As explained in this article, I understand that short term capital losses can be used to offset long term capital gains:

Long-term gain with short-term loss

Again we have to consider two scenarios. If the gain is bigger than the loss, you have a net long-term gain and get to take advantage of the favorable rates for the net gain. If the loss is larger, it is a net short-term loss. Just like the previous situation, you can use up to $3,000 of that loss against other types of income, with any balance carrying forward to the next year as a short-term loss.

Since long term capital gains are taxed at a fixed rate, it seems sub-optimal to use short term losses to offset them. My question is, is it a matter of choice? That is to say if I have short term losses and long term gains, can I choose to pay taxes on my long term capital gains and use the short term capital losses in the next tax year when I may have short term capital gains?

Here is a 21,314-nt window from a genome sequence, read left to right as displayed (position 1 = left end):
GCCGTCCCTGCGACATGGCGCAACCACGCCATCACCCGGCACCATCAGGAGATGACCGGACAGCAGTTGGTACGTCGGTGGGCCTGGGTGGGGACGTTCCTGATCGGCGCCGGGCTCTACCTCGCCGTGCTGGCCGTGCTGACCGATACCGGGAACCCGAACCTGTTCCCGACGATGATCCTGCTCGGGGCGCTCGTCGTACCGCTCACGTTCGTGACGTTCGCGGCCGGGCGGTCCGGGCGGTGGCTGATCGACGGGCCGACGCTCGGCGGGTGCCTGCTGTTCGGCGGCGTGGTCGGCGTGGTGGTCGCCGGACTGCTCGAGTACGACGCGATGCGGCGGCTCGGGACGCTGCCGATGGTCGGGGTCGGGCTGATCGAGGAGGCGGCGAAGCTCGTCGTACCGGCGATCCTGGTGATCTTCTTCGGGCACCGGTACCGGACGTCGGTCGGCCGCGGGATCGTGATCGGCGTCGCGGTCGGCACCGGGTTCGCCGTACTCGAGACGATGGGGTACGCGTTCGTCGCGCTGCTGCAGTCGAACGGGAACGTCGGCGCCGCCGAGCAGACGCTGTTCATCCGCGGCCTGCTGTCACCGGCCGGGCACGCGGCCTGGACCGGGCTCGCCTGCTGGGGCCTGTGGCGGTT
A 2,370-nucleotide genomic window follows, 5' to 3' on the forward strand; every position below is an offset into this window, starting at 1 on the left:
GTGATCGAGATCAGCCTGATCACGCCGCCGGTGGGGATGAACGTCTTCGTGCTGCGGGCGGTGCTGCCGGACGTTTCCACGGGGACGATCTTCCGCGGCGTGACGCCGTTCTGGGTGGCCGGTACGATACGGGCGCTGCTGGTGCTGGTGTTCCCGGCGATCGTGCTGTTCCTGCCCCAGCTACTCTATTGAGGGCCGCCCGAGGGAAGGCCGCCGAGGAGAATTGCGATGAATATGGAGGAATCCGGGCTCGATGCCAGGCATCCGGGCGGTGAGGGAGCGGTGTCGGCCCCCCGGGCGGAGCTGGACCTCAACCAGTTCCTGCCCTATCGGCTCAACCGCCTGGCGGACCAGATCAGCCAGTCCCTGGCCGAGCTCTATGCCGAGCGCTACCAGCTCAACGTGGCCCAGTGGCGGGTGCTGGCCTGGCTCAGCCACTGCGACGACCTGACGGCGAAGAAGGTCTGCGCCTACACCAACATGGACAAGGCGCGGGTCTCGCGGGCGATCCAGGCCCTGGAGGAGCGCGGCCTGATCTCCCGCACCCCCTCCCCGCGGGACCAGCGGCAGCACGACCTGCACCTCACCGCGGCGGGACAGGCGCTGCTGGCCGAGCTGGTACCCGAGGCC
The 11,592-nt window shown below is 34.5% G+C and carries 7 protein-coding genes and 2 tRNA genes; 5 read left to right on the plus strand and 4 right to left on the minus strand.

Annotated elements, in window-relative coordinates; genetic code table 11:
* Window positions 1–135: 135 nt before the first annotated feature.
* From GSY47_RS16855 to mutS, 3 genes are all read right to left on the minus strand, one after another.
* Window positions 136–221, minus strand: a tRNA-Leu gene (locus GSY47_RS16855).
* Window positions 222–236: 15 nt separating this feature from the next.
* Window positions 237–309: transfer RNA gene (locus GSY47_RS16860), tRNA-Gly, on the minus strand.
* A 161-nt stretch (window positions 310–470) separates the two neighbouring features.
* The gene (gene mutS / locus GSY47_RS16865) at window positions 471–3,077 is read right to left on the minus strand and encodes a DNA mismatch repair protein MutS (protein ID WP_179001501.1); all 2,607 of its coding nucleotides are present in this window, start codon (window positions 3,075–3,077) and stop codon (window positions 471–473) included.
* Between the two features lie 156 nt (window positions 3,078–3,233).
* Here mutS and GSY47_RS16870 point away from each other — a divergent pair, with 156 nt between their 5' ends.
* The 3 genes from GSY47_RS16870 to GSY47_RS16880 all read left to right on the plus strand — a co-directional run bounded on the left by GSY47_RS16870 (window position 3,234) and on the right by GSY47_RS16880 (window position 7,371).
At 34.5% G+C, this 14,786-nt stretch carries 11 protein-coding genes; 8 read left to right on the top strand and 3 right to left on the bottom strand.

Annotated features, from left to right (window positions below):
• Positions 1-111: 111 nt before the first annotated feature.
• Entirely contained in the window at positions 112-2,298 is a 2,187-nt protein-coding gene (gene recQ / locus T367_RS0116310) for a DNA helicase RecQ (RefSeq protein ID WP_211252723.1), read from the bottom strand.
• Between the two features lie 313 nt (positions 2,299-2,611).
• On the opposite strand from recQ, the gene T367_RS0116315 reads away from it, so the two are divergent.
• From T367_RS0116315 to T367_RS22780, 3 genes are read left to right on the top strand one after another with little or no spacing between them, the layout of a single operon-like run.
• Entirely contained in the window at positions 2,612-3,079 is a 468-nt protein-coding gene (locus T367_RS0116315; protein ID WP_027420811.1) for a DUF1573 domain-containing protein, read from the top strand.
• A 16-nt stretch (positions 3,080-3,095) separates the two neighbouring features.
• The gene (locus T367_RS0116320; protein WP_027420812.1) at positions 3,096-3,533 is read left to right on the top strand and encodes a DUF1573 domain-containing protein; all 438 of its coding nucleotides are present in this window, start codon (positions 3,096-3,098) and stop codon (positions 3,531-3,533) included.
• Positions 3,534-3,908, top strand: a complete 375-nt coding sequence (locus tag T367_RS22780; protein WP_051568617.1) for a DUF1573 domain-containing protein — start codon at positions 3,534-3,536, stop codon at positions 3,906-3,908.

1 Answer 1


It is not a matter of choice. Once you enter the loss on your tax return, the instructions require you to compute your tax in a specific way. You only carry forward net losses in excess of $3,000. To carry forward anything else you would have to violate the instructions. And to omit the loss and try to claim it next year would also not work because the sale would be in the wrong tax year. The best strategy is, when possible, to delay realizing a loss if you may later have short-term gains to net against.

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